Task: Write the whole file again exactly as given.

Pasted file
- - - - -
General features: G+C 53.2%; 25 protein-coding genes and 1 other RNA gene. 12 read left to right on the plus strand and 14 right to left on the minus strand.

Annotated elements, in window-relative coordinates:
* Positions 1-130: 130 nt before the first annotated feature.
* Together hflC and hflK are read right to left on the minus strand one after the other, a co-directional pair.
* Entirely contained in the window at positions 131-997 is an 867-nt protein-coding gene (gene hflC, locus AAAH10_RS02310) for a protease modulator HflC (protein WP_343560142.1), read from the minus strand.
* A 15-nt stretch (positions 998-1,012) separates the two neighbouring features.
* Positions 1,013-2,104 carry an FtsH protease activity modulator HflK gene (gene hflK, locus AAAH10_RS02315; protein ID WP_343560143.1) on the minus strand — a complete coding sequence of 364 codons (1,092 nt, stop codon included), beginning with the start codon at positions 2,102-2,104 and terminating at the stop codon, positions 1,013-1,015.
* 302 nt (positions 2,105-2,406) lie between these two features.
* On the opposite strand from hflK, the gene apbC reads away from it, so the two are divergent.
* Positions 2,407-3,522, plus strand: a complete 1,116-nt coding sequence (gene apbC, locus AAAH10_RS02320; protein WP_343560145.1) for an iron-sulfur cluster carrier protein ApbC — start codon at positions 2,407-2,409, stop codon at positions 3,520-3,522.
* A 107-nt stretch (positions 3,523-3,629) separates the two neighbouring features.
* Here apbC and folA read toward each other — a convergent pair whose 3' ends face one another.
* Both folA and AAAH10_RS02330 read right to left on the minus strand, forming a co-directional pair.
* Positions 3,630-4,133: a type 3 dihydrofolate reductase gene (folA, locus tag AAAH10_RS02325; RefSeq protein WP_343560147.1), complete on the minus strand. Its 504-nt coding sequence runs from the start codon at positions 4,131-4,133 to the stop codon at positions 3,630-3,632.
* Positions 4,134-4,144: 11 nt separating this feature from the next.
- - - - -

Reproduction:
General features: G+C 53.2%; 25 protein-coding genes and 1 other RNA gene. 12 read left to right on the plus strand and 14 right to left on the minus strand.

Annotated elements, in window-relative coordinates:
* Positions 1-130: 130 nt before the first annotated feature.
* Together hflC and hflK are read right to left on the minus strand one after the other, a co-directional pair.
* Entirely contained in the window at positions 131-997 is an 867-nt protein-coding gene (gene hflC, locus AAAH10_RS02310) for a protease modulator HflC (protein WP_343560142.1), read from the minus strand.
* A 15-nt stretch (positions 998-1,012) separates the two neighbouring features.
* Positions 1,013-2,104 carry an FtsH protease activity modulator HflK gene (gene hflK, locus AAAH10_RS02315; protein ID WP_343560143.1) on the minus strand — a complete coding sequence of 364 codons (1,092 nt, stop codon included), beginning with the start codon at positions 2,102-2,104 and terminating at the stop codon, positions 1,013-1,015.
* 302 nt (positions 2,105-2,406) lie between these two features.
* On the opposite strand from hflK, the gene apbC reads away from it, so the two are divergent.
* Positions 2,407-3,522, plus strand: a complete 1,116-nt coding sequence (gene apbC, locus AAAH10_RS02320; protein WP_343560145.1) for an iron-sulfur cluster carrier protein ApbC — start codon at positions 2,407-2,409, stop codon at positions 3,520-3,522.
* A 107-nt stretch (positions 3,523-3,629) separates the two neighbouring features.
* Here apbC and folA read toward each other — a convergent pair whose 3' ends face one another.
* Both folA and AAAH10_RS02330 read right to left on the minus strand, forming a co-directional pair.
* Positions 3,630-4,133: a type 3 dihydrofolate reductase gene (folA, locus tag AAAH10_RS02325; RefSeq protein WP_343560147.1), complete on the minus strand. Its 504-nt coding sequence runs from the start codon at positions 4,131-4,133 to the stop codon at positions 3,630-3,632.
* Positions 4,134-4,144: 11 nt separating this feature from the next.